Commentary: Why direct care workers deserve a $4-an-hour raise
Sherri Boyd, Executive Director and CEO of The Arc Michigan
“We’re stretched beyond the point of reason. I’m not sure how we’re going to make it. “
These words, spoken recently by the head of a Michigan behavioral health service agency, are haunting. They signal the rising level of fiscal hardship and regulatory fatigue that now plagues caregivers providing direct support to people with developmental disabilities and mental health issues.
Two years after the onset of COVID-19, Michigan’s direct care workforce has been hard hit by rising labor costs, burnout, and a shortage of skilled workers. To help combat these issues, advocates continue to press for increased state-level funding.
After all, the job market isn’t what it was pre-pandemic. Today’s fast-food workers are making at least $18 per hour, often with other benefits such as tuition reimbursement or paid time off.
In contrast, Michigan’s direct care workers earn an average starting wage of around $14 per hour in the state’s behavioral health system. This includes the state’s recent $2.35 per hour wage increase, which lawmakers intended to make permanent when preparing last year’s budget.
That’s the same rate of pay as many high school students can earn at a summer job. And it’s certainly not enough to support an individual or family- not by a long shot.
But here’s the problem: direct care workers receive their pay via state wage passthroughs, and these dollars are limited. It’s simply not possible for families and agencies who compensate direct care workers to simply “raise their rates” without legislative action.
This means that while other employers can raise their wages to keep pace with the current labor market, those who employ direct care workers are stuck with what they’ve got.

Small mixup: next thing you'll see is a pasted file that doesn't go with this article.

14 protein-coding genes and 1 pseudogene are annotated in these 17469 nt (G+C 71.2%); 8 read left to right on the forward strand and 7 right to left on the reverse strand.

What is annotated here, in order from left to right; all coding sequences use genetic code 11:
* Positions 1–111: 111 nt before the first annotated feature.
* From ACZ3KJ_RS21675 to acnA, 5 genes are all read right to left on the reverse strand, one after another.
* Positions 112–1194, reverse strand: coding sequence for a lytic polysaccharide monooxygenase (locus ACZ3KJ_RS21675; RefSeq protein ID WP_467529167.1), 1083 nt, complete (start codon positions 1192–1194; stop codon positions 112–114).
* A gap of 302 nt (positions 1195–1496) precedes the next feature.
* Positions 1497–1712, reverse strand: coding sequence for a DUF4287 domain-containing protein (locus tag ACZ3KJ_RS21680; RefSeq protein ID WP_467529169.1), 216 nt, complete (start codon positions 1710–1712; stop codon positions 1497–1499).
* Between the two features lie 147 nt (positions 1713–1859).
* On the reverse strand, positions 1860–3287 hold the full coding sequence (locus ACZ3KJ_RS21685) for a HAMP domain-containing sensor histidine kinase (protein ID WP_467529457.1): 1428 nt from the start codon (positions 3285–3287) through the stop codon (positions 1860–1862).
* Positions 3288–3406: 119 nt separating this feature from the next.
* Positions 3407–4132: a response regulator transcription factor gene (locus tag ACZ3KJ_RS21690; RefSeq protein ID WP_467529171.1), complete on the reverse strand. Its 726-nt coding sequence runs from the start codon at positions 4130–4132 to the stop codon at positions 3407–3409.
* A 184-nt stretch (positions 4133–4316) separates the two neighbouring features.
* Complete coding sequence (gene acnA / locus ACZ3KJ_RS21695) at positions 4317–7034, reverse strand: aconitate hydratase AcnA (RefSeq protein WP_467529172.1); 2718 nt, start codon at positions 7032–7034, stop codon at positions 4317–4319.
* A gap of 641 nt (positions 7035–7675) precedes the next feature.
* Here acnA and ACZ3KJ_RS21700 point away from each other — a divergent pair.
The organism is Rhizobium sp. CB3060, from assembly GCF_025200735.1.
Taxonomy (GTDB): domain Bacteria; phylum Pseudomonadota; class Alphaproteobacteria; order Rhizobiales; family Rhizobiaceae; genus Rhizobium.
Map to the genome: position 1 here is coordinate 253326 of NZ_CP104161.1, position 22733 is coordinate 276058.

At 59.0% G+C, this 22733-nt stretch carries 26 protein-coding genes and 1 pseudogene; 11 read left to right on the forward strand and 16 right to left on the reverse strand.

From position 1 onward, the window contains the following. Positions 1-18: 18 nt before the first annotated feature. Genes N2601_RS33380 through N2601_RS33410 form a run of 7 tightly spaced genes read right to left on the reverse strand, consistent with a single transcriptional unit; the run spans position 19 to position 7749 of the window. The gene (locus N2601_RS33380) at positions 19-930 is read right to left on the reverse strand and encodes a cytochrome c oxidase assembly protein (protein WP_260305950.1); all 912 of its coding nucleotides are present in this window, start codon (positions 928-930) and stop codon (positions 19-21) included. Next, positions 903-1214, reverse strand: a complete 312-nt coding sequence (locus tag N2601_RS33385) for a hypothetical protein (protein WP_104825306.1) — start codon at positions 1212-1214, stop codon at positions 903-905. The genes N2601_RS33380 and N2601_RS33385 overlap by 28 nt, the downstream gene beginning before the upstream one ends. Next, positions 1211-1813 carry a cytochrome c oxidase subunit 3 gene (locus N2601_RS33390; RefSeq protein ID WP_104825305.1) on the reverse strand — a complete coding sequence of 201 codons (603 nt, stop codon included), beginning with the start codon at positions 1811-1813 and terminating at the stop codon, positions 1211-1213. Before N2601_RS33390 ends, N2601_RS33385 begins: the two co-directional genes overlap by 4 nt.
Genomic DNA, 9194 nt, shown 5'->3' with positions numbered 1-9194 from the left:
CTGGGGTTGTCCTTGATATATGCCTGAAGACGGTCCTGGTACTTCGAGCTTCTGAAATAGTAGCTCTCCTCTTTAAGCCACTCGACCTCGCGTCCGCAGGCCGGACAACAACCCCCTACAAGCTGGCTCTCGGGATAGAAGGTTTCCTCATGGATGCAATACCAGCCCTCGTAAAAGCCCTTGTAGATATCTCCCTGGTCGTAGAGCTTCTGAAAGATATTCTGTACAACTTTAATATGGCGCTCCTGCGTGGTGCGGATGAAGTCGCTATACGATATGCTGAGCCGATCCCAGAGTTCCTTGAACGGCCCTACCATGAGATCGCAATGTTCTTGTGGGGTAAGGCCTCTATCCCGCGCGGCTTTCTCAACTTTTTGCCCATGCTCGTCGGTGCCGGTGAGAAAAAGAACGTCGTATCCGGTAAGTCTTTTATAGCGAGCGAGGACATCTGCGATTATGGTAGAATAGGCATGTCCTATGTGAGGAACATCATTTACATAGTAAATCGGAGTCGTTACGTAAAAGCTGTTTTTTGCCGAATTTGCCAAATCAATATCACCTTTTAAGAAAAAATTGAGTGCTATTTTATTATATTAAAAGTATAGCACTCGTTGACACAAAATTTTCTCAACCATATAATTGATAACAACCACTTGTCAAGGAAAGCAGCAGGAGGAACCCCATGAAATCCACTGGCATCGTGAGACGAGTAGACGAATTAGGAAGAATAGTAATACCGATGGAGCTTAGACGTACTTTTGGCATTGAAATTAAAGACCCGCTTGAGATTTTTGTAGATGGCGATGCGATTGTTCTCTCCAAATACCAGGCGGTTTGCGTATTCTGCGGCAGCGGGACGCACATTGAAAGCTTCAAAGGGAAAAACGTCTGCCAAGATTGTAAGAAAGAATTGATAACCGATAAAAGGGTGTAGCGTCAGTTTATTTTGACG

And what they’ve got isn’t enough.
The result of this shortfall is that many direct care workers are simply choosing to leave the profession. Individuals and families are losing the help they need. And many of our state’s most vulnerable residents are either being pushed back into residential settings or trying to go it alone.
No matter how you look at it, this is a problem that won’t be going away soon. That is why a strong coalition of behavioral health advocates has come together to propose a state General Fund appropriation of $127 million in fiscal year 2023 which would increase the average starting wage rate in the behavioral health system by $4 per hour to approximately $18 per hour. This calculation is based upon an estimated 50,000 direct support staff providing community living supports and other services funded through the behavioral health system.
The state of Michigan has the resources required to meet the needs of this important population.
And the economic benefits of action are clear.
According to an analysis prepared by Great Lakes Economic Consulting, a $5 per hour increase in direct support staff wages would provide economic benefits to the state of Michigan totaling $261 million. These benefits would include reduced turnover and increased economic activity and tax revenue.
Even better, many Michigan direct care workers would be able to end their reliance on public assistance.
It’s long past time the state of Michigan began to solve this challenge for the people of our state. We have the means and structure to do what’s best; all that’s needed now is the will to make it happen.